The OSU College of Medicine overflows with stories of
precedent-setting excellence, from a total re-engineering of the curriculum to
cutting edge research, from nationally acclaimed faculty to students with elite
Without question, these stories are impressive and are the broad
shoulders which hold and elevate the College to great heights. The thread that ties all of those stories
together is a simple one of good-hearted people doing extraordinary
things. Donna Imel, Jane Martin and Dr.
Laura Phieffer are three of those good people, and the extraordinary thing they
collectively do is this: they quite
literally bring warmth to those who need it most.
The Heart and Soul
Donna Imel grew up in Northeastern Pennsylvania. She relocated to Delaware, Ohio about six
years ago after losing her second husband so she could live close to her son
and grandchildren. Incidentally, two of
Donna’s close friends from Delaware had long ago begun what she now calls “The
Sleeping Bag” project; at its inception, the project aspired to provide a warm
sleeping bag to the homeless and was really a “do something” response to a
Central Ohio man found frozen to death under a bridge. Guided by her altruist’s spirit, Donna felt
compelled to not only advance the project but to lead and grow it. And so, the operation known as SHARE (www.shareyourbest.us) was born.
“I knew I needed to start a group to make sleeping
bags. I chose the name SHARE because it
means to take responsibility together, and I believe we need to share our
SHARE earned non-profit status just this year, and its
volunteers include people of all ages.
In approximately the past four years alone, Donna’s team – which
includes four separate groups as well as a number of inmates as the Delaware
County Jail – has produced about 800 sleeping bags for the homeless. The bags are ultimately delivered to soup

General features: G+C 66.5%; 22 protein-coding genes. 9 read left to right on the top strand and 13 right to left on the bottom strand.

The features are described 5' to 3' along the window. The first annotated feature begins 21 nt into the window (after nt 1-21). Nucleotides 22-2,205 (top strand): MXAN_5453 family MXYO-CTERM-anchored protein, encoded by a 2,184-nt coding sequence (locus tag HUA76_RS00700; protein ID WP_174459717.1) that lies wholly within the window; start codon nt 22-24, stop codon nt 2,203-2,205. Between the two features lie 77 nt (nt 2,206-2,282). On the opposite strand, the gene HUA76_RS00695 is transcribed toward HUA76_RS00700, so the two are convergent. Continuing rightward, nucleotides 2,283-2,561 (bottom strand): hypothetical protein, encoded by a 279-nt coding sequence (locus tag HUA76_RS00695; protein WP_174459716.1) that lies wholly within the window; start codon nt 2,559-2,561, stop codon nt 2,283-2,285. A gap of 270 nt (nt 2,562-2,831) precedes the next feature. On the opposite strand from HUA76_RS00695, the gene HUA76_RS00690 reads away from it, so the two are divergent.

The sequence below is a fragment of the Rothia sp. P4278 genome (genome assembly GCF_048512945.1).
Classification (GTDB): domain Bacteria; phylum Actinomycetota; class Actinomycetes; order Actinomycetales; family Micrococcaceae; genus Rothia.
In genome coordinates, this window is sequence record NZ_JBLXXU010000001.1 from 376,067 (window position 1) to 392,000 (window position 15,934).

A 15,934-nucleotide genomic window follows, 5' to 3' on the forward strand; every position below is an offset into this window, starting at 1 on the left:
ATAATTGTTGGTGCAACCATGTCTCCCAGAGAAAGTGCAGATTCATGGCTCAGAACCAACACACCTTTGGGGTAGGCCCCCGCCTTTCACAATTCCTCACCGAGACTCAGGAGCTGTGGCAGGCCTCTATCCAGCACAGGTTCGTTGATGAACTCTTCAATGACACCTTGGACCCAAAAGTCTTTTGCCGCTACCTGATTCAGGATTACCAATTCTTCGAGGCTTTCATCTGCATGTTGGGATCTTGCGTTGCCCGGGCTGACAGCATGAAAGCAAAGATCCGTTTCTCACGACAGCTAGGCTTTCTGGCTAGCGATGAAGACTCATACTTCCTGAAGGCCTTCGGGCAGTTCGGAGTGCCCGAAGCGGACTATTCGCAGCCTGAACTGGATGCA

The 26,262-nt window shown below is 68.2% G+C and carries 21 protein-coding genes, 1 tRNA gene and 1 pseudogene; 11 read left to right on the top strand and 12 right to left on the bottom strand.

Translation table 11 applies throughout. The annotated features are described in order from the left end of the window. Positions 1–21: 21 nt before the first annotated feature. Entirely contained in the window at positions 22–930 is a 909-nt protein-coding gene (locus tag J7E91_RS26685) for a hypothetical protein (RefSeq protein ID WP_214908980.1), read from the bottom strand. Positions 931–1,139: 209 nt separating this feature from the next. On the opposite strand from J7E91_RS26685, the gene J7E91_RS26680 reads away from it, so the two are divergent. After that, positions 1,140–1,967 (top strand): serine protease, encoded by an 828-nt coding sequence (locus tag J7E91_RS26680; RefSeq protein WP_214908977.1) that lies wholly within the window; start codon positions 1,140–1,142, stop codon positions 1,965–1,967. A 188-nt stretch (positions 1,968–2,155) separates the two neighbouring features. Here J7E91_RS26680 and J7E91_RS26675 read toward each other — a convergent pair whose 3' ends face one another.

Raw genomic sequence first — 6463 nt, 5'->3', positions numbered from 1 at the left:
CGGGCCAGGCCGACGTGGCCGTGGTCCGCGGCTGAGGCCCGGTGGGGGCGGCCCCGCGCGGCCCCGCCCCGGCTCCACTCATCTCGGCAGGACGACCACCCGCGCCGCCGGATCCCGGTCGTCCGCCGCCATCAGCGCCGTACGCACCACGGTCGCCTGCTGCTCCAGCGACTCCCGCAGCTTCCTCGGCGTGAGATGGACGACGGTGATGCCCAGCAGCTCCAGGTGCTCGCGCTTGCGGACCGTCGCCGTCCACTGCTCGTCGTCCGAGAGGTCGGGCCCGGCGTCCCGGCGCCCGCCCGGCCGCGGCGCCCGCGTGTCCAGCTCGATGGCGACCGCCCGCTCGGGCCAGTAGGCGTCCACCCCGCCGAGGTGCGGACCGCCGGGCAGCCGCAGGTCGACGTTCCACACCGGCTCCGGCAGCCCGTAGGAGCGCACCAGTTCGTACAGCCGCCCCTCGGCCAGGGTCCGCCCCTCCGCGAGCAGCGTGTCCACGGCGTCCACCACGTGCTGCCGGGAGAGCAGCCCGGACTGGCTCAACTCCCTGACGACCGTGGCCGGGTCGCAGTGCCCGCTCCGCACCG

kitchens and homeless shelters across Columbus and, in Delaware, small groups
of volunteers simply hand them out to homeless folks on the street.
Jane Martin is the compassionate
linchpin of this story. Married to an
Associate Dean at the College, she met Donna Imel while touring the Delaware
Council for Older Adults with her 90 year old mother. During that tour, Jane’s eye was caught by a
small group of senior citizens in the midst of making sleeping bags.
“Since my mother is an avid sewer,
we struck up a conversation about what the group was doing and became aware of
Donna’s passion for helping the homeless through this sleeping bag project.”
During this conversation, Donna
conveyed to Jane the difficulty in securing “blue material” – a nondescript
wrapper routinely discarded in the operating rooms of every hospital but also,
ironically, the insulating material so crucial to the sleeping bags produced by
Inspired by Donna’s efforts, Jane
spoke to her husband, Bryan, to see if he could help secure more of the blue
material integral to SHARE’s sleeping bag production levels. Bryan reached out to a colleague, explained
the story of “The Sleeping Bag” project and showed her the blue material. That colleague, Dr. Laura Phieffer, knew
exactly what it was and immediately recognized an opportunity.
OSU Difference Maker
Dr. Phieffer loved the idea of
taking waste from the operating room and repurposing it for a cause as
admirable as Donna’s SHARE program. The
“waste” in this case was, of course, the blue material. Its intended use is to wrap certain operating
room instrument trays for sterilization purposes, and it is usually discarded
right after an instrument tray is unwrapped.
Dr. Phieffer spared little time in moving forward and thrusting the
College right into yet another difference making process. The blue material is dropped off at the
Graduate Medical Education office of Dr. Martin – Jane’s husband – where the
staff loads all of it onto a cart and takes it to Dr. Martin’s car.
In summarizing her role in this
process, Dr. Phieffer says, “When I spoke with our operating room staff about a
way we could recycle this material and have it benefit the homeless, it was an
instant ‘what do we need to do to make this happen?’ response.”
Dr. Phieffer believes the OSU
College of Medicine and SHARE partnership has a bright future, and she will
continue to provide Donna with the blue material needed to make more and more
sleeping bags. As Dr. Phieffer noted,
this is a “win-win-win” situation – the College repurposes its waste, the
senior citizens who are part of the production team at SHARE are enabled to
continue turning out sleeping bags and, most importantly, the homeless folks
across Central Ohio will continue to have some semblance of real warmth, at the
very least, to keep their hopes alive for one more night.